Under a new long-term energy plan, South Korea will build eleven new reactors with a generating capacity of 1,400MW each by 2030. This will make nuclear power the biggest source of electricity in the country, according to the country's energy ministry.
With power demand in the country increasing by more than 9% a year since 1990, will this move towards nuclear meet projected future electricity needs? Ian Hore-Lacy, director of Public Communications at the World Nuclear Association, thinks it will. He also believes the strategy will work economically.
"South Korea going nuclear is a good thing, as it is cost competitive," he says. "The only challenge would be that it is capital intensive but this is mainly a problem in the building stages, not later on."
South Korea has always relied heavily on fossil fuels for power generation. Currently about 40% of the country's electricity comes from its 40 coal-fired plants and 20% from natural gas. The remaining 40% is provided by nuclear reactors.
The country's first nuclear reactor was built in 1977, starting commercial operation in 1978. Eight reactors followed simultaneously in the eighties.
Today South Korea is one of the world's largest importers of oil and gas. And as a result it remains vulnerable to international price rises, paying increasingly high prices for its raw materials. According to The World Nuclear Association, South Korean energy policy has not only been driven by considerations of energy security, but also the need to minimise dependence on these imports.
Another driving force behind plans to go nuclear is the need to reduce 1.8 million tons of greenhouse gases by 2012 to comply with global environmental regulations. The government is now aiming for nuclear power to become a major element of electricity production and has laid down ambitious plans to make this happen.
The world stage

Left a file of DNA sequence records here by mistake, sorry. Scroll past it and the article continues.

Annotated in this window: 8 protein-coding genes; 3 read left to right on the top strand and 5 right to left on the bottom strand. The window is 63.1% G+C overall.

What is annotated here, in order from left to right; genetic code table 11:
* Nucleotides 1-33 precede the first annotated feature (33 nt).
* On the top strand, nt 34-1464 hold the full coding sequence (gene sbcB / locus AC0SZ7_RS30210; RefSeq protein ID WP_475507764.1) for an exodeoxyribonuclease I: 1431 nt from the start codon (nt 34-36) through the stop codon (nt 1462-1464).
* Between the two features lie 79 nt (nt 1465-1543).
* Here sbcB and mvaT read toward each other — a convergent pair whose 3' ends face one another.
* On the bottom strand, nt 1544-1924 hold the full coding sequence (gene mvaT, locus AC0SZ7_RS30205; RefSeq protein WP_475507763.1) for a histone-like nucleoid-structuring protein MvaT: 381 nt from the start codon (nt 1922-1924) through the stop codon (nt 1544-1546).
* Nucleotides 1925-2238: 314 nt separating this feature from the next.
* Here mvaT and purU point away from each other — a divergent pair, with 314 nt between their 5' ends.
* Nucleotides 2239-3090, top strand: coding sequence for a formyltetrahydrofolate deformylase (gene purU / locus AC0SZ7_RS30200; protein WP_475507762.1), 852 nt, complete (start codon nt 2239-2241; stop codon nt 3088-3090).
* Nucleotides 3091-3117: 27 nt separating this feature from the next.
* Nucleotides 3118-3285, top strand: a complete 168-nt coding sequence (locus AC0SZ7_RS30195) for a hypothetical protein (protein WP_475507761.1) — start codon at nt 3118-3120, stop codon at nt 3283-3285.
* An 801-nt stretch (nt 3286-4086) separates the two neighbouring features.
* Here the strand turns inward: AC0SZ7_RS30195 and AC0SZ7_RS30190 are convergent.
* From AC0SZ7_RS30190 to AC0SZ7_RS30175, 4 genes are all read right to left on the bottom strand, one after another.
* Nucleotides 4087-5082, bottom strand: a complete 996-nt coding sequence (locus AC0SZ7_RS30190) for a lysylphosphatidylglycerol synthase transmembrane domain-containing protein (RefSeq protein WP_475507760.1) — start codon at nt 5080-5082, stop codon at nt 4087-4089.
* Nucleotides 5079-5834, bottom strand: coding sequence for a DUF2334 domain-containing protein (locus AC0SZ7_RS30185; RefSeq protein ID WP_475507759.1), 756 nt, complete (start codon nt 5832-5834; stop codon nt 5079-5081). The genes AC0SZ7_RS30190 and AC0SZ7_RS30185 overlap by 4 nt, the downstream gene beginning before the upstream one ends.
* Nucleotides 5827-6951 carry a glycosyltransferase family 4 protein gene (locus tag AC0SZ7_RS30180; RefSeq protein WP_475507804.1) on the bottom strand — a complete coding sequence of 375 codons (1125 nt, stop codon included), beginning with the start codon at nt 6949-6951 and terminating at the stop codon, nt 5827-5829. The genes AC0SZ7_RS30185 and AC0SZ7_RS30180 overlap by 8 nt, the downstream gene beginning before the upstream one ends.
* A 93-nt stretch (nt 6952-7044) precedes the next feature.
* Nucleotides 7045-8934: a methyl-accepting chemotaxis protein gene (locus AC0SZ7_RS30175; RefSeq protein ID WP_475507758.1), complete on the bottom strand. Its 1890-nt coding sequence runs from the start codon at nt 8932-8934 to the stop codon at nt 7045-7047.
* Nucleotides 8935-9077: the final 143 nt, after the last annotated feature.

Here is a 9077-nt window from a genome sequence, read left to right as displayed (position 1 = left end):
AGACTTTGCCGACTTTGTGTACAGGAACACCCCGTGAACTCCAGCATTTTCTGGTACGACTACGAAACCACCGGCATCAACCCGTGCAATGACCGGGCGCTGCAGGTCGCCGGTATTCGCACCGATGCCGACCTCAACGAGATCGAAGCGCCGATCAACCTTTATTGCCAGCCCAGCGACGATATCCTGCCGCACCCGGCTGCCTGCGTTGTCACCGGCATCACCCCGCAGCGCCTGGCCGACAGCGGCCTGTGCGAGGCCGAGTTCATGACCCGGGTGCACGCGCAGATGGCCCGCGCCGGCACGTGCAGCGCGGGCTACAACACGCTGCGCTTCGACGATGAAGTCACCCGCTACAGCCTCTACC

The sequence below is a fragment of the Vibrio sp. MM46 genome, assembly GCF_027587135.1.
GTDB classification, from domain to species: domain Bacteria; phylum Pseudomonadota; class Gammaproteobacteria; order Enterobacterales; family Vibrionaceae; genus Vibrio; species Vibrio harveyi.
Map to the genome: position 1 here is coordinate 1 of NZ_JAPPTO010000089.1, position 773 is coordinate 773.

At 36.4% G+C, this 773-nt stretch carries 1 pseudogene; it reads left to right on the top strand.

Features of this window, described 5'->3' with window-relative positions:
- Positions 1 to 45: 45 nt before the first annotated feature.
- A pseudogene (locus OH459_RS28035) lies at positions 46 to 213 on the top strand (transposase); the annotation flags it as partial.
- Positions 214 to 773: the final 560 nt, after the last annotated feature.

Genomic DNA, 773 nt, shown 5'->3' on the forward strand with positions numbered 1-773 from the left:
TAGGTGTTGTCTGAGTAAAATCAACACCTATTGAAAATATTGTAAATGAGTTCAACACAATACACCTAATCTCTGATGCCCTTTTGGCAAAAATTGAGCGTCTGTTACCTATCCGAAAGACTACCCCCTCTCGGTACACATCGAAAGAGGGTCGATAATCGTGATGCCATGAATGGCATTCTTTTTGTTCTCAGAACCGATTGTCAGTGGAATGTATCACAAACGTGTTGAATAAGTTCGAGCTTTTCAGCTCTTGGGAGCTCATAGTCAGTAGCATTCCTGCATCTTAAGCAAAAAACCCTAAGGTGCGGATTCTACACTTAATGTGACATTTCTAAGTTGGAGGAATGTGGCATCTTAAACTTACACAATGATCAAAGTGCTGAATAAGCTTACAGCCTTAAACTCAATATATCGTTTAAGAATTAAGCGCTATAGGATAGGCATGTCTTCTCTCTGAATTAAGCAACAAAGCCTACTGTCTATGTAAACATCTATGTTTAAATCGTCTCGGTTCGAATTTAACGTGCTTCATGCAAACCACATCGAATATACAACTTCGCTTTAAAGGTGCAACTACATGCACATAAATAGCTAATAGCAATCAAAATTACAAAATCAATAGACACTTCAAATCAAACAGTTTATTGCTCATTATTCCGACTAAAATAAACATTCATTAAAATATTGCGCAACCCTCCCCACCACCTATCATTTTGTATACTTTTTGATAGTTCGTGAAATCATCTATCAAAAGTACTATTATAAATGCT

The benefits of going nuclear go beyond that of capital investment and increasing energy sources. For South Korea, going nuclear is also about prestige. The South Korean Ministry of Science & Technology's nuclear energy development plan for 2007–11 projected that South Korea should develop its nuclear industry into one of the top five in the world. This means approximately 60% of electricity will be derived from nuclear energy by 2035.
With so many countries opting to go nuclear, the global nuclear scene is currently led but not restricted to western powers. South Korea's emergence onto the nuclear scene would boost Asia's presence in the market. Presently, Japan is the only country in Asia with an active nuclear construction programme and has had several new units go online in the past three years.
Ian Hore-Lacy believes such a move could place South Korea on the world nuclear stage. With billions of dollars worth of deals with international nuclear players, South Korea is clear on its goals.
South Korea's Doosan Heavy Industries won a deal close to $200bn to build a nuclear power facility for key nuclear player Westinghouse Electric, with equipment scheduled for supply by August 2014.
This deal has been closely followed by news that Toshiba Corp IHI Corp and South Korea's Doosan Heavy Industries & Construction will join hands in nuclear reactor production, South Korea's Yomiuri Shimbun newspaper reported.
As South Korea's companies continue to strike deals with international players, the country looks set to not only cater for its nation's energy security but to make a definite imprint on the global nuclear market.